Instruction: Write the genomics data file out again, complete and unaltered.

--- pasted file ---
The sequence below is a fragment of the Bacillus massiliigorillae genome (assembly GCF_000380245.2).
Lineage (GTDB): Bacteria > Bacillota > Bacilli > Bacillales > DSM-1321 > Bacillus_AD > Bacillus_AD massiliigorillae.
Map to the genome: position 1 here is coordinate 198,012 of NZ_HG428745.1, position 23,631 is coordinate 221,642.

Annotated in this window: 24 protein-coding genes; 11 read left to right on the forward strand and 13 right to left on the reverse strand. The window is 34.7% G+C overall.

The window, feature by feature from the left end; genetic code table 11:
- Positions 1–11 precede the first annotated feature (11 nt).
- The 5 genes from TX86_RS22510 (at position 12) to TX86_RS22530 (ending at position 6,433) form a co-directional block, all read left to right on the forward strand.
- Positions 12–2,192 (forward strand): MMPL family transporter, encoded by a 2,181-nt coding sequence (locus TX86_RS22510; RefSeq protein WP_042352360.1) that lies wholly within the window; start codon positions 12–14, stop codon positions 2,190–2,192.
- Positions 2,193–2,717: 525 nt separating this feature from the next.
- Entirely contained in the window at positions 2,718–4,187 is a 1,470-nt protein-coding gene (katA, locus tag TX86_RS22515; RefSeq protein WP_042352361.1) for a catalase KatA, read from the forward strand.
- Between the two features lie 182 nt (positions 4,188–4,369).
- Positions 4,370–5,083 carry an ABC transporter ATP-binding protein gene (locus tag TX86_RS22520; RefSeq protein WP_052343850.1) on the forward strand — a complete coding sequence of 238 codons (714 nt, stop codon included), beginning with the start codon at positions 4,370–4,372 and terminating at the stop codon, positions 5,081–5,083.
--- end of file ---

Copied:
The sequence below is a fragment of the Bacillus massiliigorillae genome (assembly GCF_000380245.2).
Lineage (GTDB): Bacteria > Bacillota > Bacilli > Bacillales > DSM-1321 > Bacillus_AD > Bacillus_AD massiliigorillae.
Map to the genome: position 1 here is coordinate 198,012 of NZ_HG428745.1, position 23,631 is coordinate 221,642.

Annotated in this window: 24 protein-coding genes; 11 read left to right on the forward strand and 13 right to left on the reverse strand. The window is 34.7% G+C overall.

The window, feature by feature from the left end; genetic code table 11:
- Positions 1–11 precede the first annotated feature (11 nt).
- The 5 genes from TX86_RS22510 (at position 12) to TX86_RS22530 (ending at position 6,433) form a co-directional block, all read left to right on the forward strand.
- Positions 12–2,192 (forward strand): MMPL family transporter, encoded by a 2,181-nt coding sequence (locus TX86_RS22510; RefSeq protein WP_042352360.1) that lies wholly within the window; start codon positions 12–14, stop codon positions 2,190–2,192.
- Positions 2,193–2,717: 525 nt separating this feature from the next.
- Entirely contained in the window at positions 2,718–4,187 is a 1,470-nt protein-coding gene (katA, locus tag TX86_RS22515; RefSeq protein WP_042352361.1) for a catalase KatA, read from the forward strand.
- Between the two features lie 182 nt (positions 4,188–4,369).
- Positions 4,370–5,083 carry an ABC transporter ATP-binding protein gene (locus tag TX86_RS22520; RefSeq protein WP_052343850.1) on the forward strand — a complete coding sequence of 238 codons (714 nt, stop codon included), beginning with the start codon at positions 4,370–4,372 and terminating at the stop codon, positions 5,081–5,083.